Granted, as outlined above the likelihood of passing an amendment to restructure the government on such a fundamental level is close to zero. 2/3 of both houses and 3/4 of the state legislatures is a huge hurdle to cross, especially when the amendment would be taking away power from the states that would have to pass it.
     
  13. Darth_Revan

    Darth_Revan Secret Squirrel ~ Prestige ~ DLP Supporter

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    I think the biggest improvement we could make is move from Single Member Districts to State-base Proportional Representation, thereby permanently eliminating the Redistricting problem.
     
  14. Wizard Giller

    Wizard Giller Seventh Year

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    There isn't what I would call a perfect solution to the redistricting problem. The problem with doing as you suggest is that it makes it harder for people that live in a certain district to make their concerns matter to the body at large. Take California for an example. Most of the Republicans in California don't actually live in areas where they actually win districts. If they win 1/3 of the vote then the people of Shasta probably aren't getting as much attention to their concerns as they would under the current system. A Shasta republican (or democrat for that matter) is much different than an Orange County one. I suppose it boils down to how you choose the members of your candidate representative pools. I rather think on the whole it would be harder to tweak the pool where you wouldn't weaken rural areas political power even more in the house where it's already not very strong on account of being so outnumbered.
     
  15. Chengar Qordath

    Chengar Qordath The Final Pony ~ Prestige ~

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    I think it would be hard to find a way of reforming the House that wouldn't hurt representation of rural areas. After all, the entire reason there's this push for reform is that rural areas have more representation than they should by strict population numbers.
     
  16. Darth_Revan

    Darth_Revan Secret Squirrel ~ Prestige ~ DLP Supporter

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    If we're going to pick on California Republicans, they might appreciate having any representatives at all, considering how many seats they just lost.
     
  17. Oment

    Oment The Betrayer

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    Could always go for some form of mixed-member proportional for the House, but that only works when your areas have more than, well, a handful of seats to contest. Wouldn't work for anything under - probably - six or so Representatives. Which invalidates 24 states without also nuking the law mentioned earlier to up the amount of Representatives. And it keeps the redistricting issue on the table as well, albeit blunted.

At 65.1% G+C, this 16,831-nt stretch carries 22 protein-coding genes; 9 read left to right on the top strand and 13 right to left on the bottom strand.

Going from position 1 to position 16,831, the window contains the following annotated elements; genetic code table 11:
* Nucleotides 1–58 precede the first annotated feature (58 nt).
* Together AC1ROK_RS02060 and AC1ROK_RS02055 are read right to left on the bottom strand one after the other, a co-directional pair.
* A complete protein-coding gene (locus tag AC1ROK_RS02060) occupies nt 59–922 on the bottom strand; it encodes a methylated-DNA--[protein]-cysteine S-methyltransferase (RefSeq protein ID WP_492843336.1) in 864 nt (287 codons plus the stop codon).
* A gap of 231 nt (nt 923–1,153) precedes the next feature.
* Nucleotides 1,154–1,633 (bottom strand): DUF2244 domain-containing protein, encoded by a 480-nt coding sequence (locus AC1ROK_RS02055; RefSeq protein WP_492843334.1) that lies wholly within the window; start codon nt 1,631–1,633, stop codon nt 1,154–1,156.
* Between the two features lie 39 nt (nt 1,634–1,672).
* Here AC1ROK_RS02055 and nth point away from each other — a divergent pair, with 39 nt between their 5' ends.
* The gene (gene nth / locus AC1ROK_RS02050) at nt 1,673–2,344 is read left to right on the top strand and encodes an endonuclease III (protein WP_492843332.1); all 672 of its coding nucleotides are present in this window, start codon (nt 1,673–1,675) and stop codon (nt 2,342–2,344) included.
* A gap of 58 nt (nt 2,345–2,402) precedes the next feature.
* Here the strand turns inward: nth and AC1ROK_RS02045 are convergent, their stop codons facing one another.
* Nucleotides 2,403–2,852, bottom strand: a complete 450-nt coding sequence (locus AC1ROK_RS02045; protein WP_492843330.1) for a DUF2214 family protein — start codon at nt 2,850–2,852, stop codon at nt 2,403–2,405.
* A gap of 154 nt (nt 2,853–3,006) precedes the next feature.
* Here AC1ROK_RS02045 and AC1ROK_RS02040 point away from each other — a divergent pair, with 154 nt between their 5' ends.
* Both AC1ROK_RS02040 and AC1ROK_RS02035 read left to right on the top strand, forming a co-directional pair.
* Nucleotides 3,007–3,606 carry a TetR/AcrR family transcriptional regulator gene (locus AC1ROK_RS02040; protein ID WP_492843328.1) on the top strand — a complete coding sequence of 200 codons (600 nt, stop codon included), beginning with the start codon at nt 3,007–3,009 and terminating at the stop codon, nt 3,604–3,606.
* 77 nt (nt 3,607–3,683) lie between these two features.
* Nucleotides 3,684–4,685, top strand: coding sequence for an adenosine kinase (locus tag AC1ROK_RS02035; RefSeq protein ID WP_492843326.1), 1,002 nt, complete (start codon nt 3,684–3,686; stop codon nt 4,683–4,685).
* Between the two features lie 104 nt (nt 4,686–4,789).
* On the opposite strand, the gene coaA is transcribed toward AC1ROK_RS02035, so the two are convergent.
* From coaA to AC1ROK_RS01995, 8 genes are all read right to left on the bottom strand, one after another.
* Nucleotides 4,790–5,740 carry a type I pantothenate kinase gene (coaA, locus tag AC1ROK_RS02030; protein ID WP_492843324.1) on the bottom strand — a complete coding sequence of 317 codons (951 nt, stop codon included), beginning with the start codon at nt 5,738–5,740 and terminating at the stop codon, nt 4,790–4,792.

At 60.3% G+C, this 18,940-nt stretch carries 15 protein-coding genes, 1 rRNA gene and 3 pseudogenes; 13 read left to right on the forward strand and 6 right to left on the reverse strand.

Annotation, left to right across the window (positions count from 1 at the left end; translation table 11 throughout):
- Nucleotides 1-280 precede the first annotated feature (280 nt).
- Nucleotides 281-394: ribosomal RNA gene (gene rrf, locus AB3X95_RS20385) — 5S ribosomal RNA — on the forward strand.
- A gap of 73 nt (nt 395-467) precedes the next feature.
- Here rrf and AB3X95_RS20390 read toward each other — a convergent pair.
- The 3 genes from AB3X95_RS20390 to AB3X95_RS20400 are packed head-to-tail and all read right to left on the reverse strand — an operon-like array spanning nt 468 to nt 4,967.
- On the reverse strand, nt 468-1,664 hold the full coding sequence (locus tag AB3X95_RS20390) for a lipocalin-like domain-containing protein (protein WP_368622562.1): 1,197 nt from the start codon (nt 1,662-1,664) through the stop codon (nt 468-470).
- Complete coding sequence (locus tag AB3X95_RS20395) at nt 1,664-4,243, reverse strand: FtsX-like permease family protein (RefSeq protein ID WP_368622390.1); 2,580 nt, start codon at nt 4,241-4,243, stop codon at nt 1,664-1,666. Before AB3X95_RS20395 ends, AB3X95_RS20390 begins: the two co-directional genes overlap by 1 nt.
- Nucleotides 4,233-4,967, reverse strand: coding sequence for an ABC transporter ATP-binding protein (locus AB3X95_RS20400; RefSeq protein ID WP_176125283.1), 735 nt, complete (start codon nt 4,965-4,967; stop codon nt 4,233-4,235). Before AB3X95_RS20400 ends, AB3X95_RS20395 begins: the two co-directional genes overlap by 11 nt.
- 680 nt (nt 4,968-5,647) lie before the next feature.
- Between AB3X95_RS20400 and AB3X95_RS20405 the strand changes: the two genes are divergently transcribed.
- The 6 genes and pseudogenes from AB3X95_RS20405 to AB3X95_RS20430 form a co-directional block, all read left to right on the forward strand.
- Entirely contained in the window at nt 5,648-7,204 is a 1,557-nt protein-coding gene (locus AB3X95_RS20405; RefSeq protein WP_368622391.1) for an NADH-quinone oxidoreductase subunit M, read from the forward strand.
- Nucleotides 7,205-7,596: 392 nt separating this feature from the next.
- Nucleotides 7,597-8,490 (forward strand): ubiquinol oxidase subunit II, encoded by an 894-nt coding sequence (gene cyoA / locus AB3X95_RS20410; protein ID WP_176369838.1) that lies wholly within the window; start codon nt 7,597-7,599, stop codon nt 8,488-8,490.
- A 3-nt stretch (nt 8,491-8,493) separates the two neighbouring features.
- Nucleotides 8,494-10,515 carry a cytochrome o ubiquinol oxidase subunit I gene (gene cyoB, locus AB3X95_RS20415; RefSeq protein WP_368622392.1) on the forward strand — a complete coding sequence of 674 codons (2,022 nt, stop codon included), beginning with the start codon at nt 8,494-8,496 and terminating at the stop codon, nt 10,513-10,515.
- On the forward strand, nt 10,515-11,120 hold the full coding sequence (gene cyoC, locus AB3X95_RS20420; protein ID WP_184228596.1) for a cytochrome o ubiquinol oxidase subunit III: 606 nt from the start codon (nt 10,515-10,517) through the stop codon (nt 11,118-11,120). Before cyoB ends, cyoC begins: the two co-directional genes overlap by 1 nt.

18. Giovanni

    Giovanni God of Scotch

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    Senate wasn't formed to represent people, it was formed to represent states. Switching it to proportional representation fundamentally changes the nature of the institution in ways which are very appealing to the coastal cosmopolitan progressives who fap to YouTube videos about the reintroduction of wolves to Yellowstone, but which would be anathema to most (if not all) of the interior west/great plains.

    Not ruling it out, but if those states vote as a bloc (extremely likely) it finishes a few states short of the total required for passage before you start tallying by Party.
     
  19. Chengar Qordath

    Chengar Qordath The Final Pony ~ Prestige ~

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    Pretty sure most of the coastal cosmopolitans regard the fact that it would reduce the voting power of the great plains to practically nonexistant as not a bug, but a feature.
     
  20. Giovanni

    Giovanni God of Scotch

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    That's pretty much what I said. Thing is, they need at least 3 of those states to vote for it.